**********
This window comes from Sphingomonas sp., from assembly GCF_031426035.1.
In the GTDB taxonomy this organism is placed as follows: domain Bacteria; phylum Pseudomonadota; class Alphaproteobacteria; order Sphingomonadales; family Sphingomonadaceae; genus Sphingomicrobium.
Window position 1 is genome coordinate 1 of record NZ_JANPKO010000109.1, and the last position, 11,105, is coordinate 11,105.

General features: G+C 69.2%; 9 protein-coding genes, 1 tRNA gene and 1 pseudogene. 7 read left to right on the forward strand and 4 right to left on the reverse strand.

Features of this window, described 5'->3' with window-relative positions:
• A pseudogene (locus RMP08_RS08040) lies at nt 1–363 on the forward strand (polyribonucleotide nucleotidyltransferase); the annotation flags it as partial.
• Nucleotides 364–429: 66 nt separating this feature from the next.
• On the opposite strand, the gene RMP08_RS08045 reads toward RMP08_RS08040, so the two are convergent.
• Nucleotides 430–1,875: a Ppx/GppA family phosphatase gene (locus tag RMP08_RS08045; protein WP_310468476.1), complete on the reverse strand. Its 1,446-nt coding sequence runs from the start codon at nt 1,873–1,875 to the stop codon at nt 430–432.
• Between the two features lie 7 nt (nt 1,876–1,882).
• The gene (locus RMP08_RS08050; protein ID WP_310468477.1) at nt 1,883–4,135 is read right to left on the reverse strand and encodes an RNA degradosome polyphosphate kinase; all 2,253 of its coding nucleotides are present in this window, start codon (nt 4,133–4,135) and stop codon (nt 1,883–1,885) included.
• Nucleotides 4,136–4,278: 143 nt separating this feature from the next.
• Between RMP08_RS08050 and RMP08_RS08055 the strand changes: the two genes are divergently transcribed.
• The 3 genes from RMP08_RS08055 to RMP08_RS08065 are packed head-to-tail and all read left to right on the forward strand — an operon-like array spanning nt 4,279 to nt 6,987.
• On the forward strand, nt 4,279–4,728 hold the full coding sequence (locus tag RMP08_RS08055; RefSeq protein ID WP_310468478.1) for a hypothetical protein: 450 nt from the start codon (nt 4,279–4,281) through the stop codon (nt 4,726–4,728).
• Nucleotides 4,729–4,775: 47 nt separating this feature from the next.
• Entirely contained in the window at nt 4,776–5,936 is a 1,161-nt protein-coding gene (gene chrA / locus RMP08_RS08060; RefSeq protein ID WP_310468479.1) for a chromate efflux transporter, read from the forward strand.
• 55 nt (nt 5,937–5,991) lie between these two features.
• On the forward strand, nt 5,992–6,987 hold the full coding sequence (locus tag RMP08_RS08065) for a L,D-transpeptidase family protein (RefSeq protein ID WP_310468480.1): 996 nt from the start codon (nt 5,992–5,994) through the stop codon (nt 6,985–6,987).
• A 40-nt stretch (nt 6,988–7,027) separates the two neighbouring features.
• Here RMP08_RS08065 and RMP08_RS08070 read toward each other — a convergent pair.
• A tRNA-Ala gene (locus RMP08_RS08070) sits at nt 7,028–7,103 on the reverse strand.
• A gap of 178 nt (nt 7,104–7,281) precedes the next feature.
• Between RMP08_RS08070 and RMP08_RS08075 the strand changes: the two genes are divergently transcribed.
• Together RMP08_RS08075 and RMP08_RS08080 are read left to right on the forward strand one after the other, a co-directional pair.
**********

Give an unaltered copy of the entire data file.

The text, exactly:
This window comes from Sphingomonas sp., from assembly GCF_031426035.1.
In the GTDB taxonomy this organism is placed as follows: domain Bacteria; phylum Pseudomonadota; class Alphaproteobacteria; order Sphingomonadales; family Sphingomonadaceae; genus Sphingomicrobium.
Window position 1 is genome coordinate 1 of record NZ_JANPKO010000109.1, and the last position, 11,105, is coordinate 11,105.

General features: G+C 69.2%; 9 protein-coding genes, 1 tRNA gene and 1 pseudogene. 7 read left to right on the forward strand and 4 right to left on the reverse strand.

Features of this window, described 5'->3' with window-relative positions:
• A pseudogene (locus RMP08_RS08040) lies at nt 1–363 on the forward strand (polyribonucleotide nucleotidyltransferase); the annotation flags it as partial.
• Nucleotides 364–429: 66 nt separating this feature from the next.
• On the opposite strand, the gene RMP08_RS08045 reads toward RMP08_RS08040, so the two are convergent.
• Nucleotides 430–1,875: a Ppx/GppA family phosphatase gene (locus tag RMP08_RS08045; protein WP_310468476.1), complete on the reverse strand. Its 1,446-nt coding sequence runs from the start codon at nt 1,873–1,875 to the stop codon at nt 430–432.
• Between the two features lie 7 nt (nt 1,876–1,882).
• The gene (locus RMP08_RS08050; protein ID WP_310468477.1) at nt 1,883–4,135 is read right to left on the reverse strand and encodes an RNA degradosome polyphosphate kinase; all 2,253 of its coding nucleotides are present in this window, start codon (nt 4,133–4,135) and stop codon (nt 1,883–1,885) included.
• Nucleotides 4,136–4,278: 143 nt separating this feature from the next.
• Between RMP08_RS08050 and RMP08_RS08055 the strand changes: the two genes are divergently transcribed.
• The 3 genes from RMP08_RS08055 to RMP08_RS08065 are packed head-to-tail and all read left to right on the forward strand — an operon-like array spanning nt 4,279 to nt 6,987.
• On the forward strand, nt 4,279–4,728 hold the full coding sequence (locus tag RMP08_RS08055; RefSeq protein ID WP_310468478.1) for a hypothetical protein: 450 nt from the start codon (nt 4,279–4,281) through the stop codon (nt 4,726–4,728).
• Nucleotides 4,729–4,775: 47 nt separating this feature from the next.
• Entirely contained in the window at nt 4,776–5,936 is a 1,161-nt protein-coding gene (gene chrA / locus RMP08_RS08060; RefSeq protein ID WP_310468479.1) for a chromate efflux transporter, read from the forward strand.
• 55 nt (nt 5,937–5,991) lie between these two features.
• On the forward strand, nt 5,992–6,987 hold the full coding sequence (locus tag RMP08_RS08065) for a L,D-transpeptidase family protein (RefSeq protein ID WP_310468480.1): 996 nt from the start codon (nt 5,992–5,994) through the stop codon (nt 6,985–6,987).
• A 40-nt stretch (nt 6,988–7,027) separates the two neighbouring features.
• Here RMP08_RS08065 and RMP08_RS08070 read toward each other — a convergent pair.
• A tRNA-Ala gene (locus RMP08_RS08070) sits at nt 7,028–7,103 on the reverse strand.
• A gap of 178 nt (nt 7,104–7,281) precedes the next feature.
• Between RMP08_RS08070 and RMP08_RS08075 the strand changes: the two genes are divergently transcribed.
• Together RMP08_RS08075 and RMP08_RS08080 are read left to right on the forward strand one after the other, a co-directional pair.